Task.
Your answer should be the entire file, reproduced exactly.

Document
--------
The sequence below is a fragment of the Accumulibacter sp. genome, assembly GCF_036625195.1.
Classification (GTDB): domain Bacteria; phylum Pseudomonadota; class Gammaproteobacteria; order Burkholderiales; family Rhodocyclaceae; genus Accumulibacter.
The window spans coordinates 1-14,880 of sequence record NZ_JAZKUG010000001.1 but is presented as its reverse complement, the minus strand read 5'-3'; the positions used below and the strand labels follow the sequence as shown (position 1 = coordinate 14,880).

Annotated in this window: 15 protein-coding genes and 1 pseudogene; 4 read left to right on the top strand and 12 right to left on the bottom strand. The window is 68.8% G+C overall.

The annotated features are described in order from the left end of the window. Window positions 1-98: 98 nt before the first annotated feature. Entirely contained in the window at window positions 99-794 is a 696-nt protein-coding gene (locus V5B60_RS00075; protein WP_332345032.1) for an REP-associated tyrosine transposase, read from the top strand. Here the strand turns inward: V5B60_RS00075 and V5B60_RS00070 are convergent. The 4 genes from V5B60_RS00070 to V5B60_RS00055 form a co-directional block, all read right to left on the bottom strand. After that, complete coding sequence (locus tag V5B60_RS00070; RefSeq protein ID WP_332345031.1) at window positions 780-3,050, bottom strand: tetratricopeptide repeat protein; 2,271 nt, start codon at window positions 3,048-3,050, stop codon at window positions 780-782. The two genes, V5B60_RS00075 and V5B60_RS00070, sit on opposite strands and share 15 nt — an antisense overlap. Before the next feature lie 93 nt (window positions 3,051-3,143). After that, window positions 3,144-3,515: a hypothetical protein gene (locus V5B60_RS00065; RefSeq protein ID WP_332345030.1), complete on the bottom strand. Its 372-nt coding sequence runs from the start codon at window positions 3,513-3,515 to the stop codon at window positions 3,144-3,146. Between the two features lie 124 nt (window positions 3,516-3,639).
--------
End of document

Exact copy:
The sequence below is a fragment of the Accumulibacter sp. genome, assembly GCF_036625195.1.
Classification (GTDB): domain Bacteria; phylum Pseudomonadota; class Gammaproteobacteria; order Burkholderiales; family Rhodocyclaceae; genus Accumulibacter.
The window spans coordinates 1-14,880 of sequence record NZ_JAZKUG010000001.1 but is presented as its reverse complement, the minus strand read 5'-3'; the positions used below and the strand labels follow the sequence as shown (position 1 = coordinate 14,880).

Annotated in this window: 15 protein-coding genes and 1 pseudogene; 4 read left to right on the top strand and 12 right to left on the bottom strand. The window is 68.8% G+C overall.

The annotated features are described in order from the left end of the window. Window positions 1-98: 98 nt before the first annotated feature. Entirely contained in the window at window positions 99-794 is a 696-nt protein-coding gene (locus V5B60_RS00075; protein WP_332345032.1) for an REP-associated tyrosine transposase, read from the top strand. Here the strand turns inward: V5B60_RS00075 and V5B60_RS00070 are convergent. The 4 genes from V5B60_RS00070 to V5B60_RS00055 form a co-directional block, all read right to left on the bottom strand. After that, complete coding sequence (locus tag V5B60_RS00070; RefSeq protein ID WP_332345031.1) at window positions 780-3,050, bottom strand: tetratricopeptide repeat protein; 2,271 nt, start codon at window positions 3,048-3,050, stop codon at window positions 780-782. The two genes, V5B60_RS00075 and V5B60_RS00070, sit on opposite strands and share 15 nt — an antisense overlap. Before the next feature lie 93 nt (window positions 3,051-3,143). After that, window positions 3,144-3,515: a hypothetical protein gene (locus V5B60_RS00065; RefSeq protein ID WP_332345030.1), complete on the bottom strand. Its 372-nt coding sequence runs from the start codon at window positions 3,513-3,515 to the stop codon at window positions 3,144-3,146. Between the two features lie 124 nt (window positions 3,516-3,639).